County Financial Plan, Proposed Salary Committee | Local News

PRINCETON — Gibson County Council Chairman Jeremy Overton said Tuesday he thinks it’s time to come up with a new financial plan to prepare for the impact of the district’s expiring funding increases Patoka-Union Township tax and other issues.

He said Baker Tilly councilors completed the last financial plan in 2018, but he thinks it’s time to update the plan. The Gibson County Redevelopment Commission paid for the latest plan, he said, noting that the TIF district’s expiration will have the biggest impact on taxing unit finances.

Overton said that when the full assessment of Toyota ownership is passed, a significant drop in the tax rate could occur for the rest of the owners, but noted that the state sets a limit on the growth of tax levies from local governments.

Overton also proposed reintroducing a county compensation committee. “In 2016 we passed a wages ordinance which created a remuneration committee,” he said, but the committee faced opposition and was not implemented.

Following the pay realignment for county ambulance workers, Overton said he anticipates other department heads will want to talk about salaries.

Overton proposes a compensation committee consisting of three council members, the county auditor and the auditor’s assistant payroll as ex-officio members to serve in an advisory capacity on salary policy and salary adjustment matters.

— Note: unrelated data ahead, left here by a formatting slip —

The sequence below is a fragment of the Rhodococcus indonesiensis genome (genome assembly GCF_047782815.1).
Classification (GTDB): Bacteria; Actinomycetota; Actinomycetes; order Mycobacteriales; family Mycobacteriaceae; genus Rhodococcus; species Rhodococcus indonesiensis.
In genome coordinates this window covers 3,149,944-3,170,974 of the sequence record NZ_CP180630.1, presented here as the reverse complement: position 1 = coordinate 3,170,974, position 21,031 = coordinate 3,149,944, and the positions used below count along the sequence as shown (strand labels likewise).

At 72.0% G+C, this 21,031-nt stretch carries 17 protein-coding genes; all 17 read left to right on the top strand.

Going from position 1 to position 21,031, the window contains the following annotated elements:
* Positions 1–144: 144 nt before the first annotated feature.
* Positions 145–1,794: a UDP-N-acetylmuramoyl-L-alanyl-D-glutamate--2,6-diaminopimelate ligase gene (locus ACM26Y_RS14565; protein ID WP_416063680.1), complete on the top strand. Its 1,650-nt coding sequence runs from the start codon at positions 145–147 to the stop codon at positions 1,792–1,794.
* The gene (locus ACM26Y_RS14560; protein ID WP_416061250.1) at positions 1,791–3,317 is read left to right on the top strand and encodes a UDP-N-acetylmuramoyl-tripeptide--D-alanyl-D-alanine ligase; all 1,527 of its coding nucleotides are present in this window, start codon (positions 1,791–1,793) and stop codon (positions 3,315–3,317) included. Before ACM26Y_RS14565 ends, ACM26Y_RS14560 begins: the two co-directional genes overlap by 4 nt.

Overton said the first time the committee was proposed, he felt there was a misunderstanding of its role.

“There would be a review of the job description when a position becomes vacant,” he said, and the committee could make recommendations to the full board.

Councilman Derek McGraw said he agreed the opposition to the committee six years ago was “misinformed”.

In another discussion, Councilman Jay Riley reported that the committee overseeing spending requests for the county’s $6.53 in American Rescue Plan Act revenue was finalizing the details of the project requests.

Riley said after hearing applications for more than $11 million worth of projects, the committee learned that only county government projects would be eligible for the funds, which would bring projects closer to available funds.

Once applications are finalized, projects can be submitted until September. Funding will be awarded on the basis of a rating system, he said.

Louis R. Hancock